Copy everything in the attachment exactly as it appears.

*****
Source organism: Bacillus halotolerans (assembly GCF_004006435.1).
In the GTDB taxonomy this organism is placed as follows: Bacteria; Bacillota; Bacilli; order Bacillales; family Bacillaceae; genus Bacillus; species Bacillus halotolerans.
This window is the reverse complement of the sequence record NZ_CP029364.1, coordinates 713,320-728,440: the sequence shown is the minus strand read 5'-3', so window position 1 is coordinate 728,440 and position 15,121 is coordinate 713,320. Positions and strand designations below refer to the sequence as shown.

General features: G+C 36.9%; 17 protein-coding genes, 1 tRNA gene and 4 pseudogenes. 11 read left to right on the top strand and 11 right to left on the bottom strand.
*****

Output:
Source organism: Bacillus halotolerans (assembly GCF_004006435.1).
In the GTDB taxonomy this organism is placed as follows: Bacteria; Bacillota; Bacilli; order Bacillales; family Bacillaceae; genus Bacillus; species Bacillus halotolerans.
This window is the reverse complement of the sequence record NZ_CP029364.1, coordinates 713,320-728,440: the sequence shown is the minus strand read 5'-3', so window position 1 is coordinate 728,440 and position 15,121 is coordinate 713,320. Positions and strand designations below refer to the sequence as shown.

General features: G+C 36.9%; 17 protein-coding genes, 1 tRNA gene and 4 pseudogenes. 11 read left to right on the top strand and 11 right to left on the bottom strand.